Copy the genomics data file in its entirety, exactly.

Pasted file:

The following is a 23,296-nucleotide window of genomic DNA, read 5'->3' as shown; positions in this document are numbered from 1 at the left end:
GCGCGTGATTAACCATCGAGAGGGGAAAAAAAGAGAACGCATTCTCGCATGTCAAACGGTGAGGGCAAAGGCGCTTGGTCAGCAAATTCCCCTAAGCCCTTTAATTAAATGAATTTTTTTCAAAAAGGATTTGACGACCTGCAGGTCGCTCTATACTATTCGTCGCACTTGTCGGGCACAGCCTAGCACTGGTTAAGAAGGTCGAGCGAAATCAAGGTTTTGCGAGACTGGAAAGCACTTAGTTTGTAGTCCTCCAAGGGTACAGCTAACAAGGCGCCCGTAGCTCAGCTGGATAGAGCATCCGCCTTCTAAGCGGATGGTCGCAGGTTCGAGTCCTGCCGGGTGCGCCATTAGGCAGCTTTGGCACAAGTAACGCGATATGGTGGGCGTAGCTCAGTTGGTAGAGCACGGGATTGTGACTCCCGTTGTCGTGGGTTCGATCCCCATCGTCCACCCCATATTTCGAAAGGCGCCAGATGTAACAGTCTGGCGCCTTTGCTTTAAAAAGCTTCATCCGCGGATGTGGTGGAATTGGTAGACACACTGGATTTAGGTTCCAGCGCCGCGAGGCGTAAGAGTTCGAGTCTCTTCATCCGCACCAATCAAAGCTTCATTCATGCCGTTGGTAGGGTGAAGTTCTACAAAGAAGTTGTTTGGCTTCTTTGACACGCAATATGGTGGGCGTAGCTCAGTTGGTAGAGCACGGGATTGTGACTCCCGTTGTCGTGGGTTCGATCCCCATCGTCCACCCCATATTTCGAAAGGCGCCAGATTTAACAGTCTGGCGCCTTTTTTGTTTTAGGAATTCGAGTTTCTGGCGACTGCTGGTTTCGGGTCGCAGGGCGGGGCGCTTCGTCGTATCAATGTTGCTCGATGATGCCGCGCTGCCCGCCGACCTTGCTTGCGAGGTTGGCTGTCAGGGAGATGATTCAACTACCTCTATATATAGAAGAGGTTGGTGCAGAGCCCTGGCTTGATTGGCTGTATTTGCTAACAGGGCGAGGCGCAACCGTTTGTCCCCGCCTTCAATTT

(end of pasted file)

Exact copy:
The following is a 23,296-nucleotide window of genomic DNA, read 5'->3' as shown; positions in this document are numbered from 1 at the left end:
GCGCGTGATTAACCATCGAGAGGGGAAAAAAAGAGAACGCATTCTCGCATGTCAAACGGTGAGGGCAAAGGCGCTTGGTCAGCAAATTCCCCTAAGCCCTTTAATTAAATGAATTTTTTTCAAAAAGGATTTGACGACCTGCAGGTCGCTCTATACTATTCGTCGCACTTGTCGGGCACAGCCTAGCACTGGTTAAGAAGGTCGAGCGAAATCAAGGTTTTGCGAGACTGGAAAGCACTTAGTTTGTAGTCCTCCAAGGGTACAGCTAACAAGGCGCCCGTAGCTCAGCTGGATAGAGCATCCGCCTTCTAAGCGGATGGTCGCAGGTTCGAGTCCTGCCGGGTGCGCCATTAGGCAGCTTTGGCACAAGTAACGCGATATGGTGGGCGTAGCTCAGTTGGTAGAGCACGGGATTGTGACTCCCGTTGTCGTGGGTTCGATCCCCATCGTCCACCCCATATTTCGAAAGGCGCCAGATGTAACAGTCTGGCGCCTTTGCTTTAAAAAGCTTCATCCGCGGATGTGGTGGAATTGGTAGACACACTGGATTTAGGTTCCAGCGCCGCGAGGCGTAAGAGTTCGAGTCTCTTCATCCGCACCAATCAAAGCTTCATTCATGCCGTTGGTAGGGTGAAGTTCTACAAAGAAGTTGTTTGGCTTCTTTGACACGCAATATGGTGGGCGTAGCTCAGTTGGTAGAGCACGGGATTGTGACTCCCGTTGTCGTGGGTTCGATCCCCATCGTCCACCCCATATTTCGAAAGGCGCCAGATTTAACAGTCTGGCGCCTTTTTTGTTTTAGGAATTCGAGTTTCTGGCGACTGCTGGTTTCGGGTCGCAGGGCGGGGCGCTTCGTCGTATCAATGTTGCTCGATGATGCCGCGCTGCCCGCCGACCTTGCTTGCGAGGTTGGCTGTCAGGGAGATGATTCAACTACCTCTATATATAGAAGAGGTTGGTGCAGAGCCCTGGCTTGATTGGCTGTATTTGCTAACAGGGCGAGGCGCAACCGTTTGTCCCCGCCTTCAATTT